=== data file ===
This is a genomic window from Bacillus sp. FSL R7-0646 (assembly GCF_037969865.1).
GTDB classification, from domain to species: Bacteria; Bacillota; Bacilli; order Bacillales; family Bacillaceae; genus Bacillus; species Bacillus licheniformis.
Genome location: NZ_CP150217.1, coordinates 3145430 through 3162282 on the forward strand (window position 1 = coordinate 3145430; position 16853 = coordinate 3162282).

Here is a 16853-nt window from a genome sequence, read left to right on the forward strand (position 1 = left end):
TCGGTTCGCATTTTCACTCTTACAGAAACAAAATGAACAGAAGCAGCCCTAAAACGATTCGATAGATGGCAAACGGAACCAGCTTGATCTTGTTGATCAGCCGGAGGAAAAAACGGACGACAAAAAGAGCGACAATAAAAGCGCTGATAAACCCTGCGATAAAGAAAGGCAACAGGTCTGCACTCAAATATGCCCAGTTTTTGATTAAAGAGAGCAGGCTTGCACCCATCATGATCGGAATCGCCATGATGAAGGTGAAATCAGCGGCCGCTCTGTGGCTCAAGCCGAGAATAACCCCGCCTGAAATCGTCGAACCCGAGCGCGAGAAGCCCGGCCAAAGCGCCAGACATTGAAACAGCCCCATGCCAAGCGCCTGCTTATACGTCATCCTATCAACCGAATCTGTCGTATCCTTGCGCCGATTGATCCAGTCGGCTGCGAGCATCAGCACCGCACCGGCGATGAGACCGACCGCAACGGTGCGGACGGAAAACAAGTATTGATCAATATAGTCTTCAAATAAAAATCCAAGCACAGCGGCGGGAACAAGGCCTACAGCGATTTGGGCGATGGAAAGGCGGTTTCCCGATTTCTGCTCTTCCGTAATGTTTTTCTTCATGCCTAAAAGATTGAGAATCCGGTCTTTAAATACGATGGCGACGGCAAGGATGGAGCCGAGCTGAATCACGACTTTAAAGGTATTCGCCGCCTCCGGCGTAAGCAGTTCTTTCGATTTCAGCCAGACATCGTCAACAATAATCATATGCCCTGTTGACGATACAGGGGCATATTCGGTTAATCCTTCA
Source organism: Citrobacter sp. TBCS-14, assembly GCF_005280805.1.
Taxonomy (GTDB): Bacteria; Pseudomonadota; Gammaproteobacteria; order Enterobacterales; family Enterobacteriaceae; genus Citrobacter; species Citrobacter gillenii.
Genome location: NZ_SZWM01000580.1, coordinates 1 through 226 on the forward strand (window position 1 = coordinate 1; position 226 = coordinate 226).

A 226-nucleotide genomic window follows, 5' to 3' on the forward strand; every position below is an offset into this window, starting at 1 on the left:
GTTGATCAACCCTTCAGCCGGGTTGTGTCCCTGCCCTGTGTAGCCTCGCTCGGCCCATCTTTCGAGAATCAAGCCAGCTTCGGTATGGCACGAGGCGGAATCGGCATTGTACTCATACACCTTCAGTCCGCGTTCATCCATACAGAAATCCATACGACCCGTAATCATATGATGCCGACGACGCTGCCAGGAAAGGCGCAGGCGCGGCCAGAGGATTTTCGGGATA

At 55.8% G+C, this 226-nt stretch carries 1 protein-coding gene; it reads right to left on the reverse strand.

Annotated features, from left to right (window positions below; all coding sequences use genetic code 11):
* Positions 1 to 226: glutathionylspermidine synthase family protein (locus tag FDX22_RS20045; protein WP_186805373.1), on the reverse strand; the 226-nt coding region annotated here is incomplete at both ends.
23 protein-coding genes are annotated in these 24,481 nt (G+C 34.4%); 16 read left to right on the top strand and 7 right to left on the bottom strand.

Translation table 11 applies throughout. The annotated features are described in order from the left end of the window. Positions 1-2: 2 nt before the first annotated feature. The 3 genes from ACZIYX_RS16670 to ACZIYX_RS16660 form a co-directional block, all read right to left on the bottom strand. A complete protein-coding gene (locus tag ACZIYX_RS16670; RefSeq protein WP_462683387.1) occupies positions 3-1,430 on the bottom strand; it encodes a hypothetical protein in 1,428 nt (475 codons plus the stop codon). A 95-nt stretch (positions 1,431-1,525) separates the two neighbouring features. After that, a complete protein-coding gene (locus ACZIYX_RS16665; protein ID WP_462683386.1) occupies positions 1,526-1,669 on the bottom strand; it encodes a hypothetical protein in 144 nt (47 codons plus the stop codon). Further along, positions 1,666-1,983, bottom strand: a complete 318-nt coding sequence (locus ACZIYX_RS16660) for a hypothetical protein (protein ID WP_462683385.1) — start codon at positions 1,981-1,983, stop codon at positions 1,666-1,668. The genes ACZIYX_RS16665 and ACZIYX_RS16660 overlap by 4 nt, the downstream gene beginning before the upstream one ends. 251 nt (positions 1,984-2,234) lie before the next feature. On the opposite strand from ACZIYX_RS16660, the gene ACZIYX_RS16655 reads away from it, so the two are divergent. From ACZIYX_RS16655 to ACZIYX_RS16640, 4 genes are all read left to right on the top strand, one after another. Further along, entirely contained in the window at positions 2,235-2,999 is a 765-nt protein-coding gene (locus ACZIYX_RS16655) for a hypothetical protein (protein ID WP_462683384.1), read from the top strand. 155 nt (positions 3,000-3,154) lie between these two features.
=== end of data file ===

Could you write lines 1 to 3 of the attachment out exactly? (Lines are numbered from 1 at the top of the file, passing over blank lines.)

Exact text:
This is a genomic window from Bacillus sp. FSL R7-0646 (assembly GCF_037969865.1).
GTDB classification, from domain to species: Bacteria; Bacillota; Bacilli; order Bacillales; family Bacillaceae; genus Bacillus; species Bacillus licheniformis.
Genome location: NZ_CP150217.1, coordinates 3145430 through 3162282 on the forward strand (window position 1 = coordinate 3145430; position 16853 = coordinate 3162282).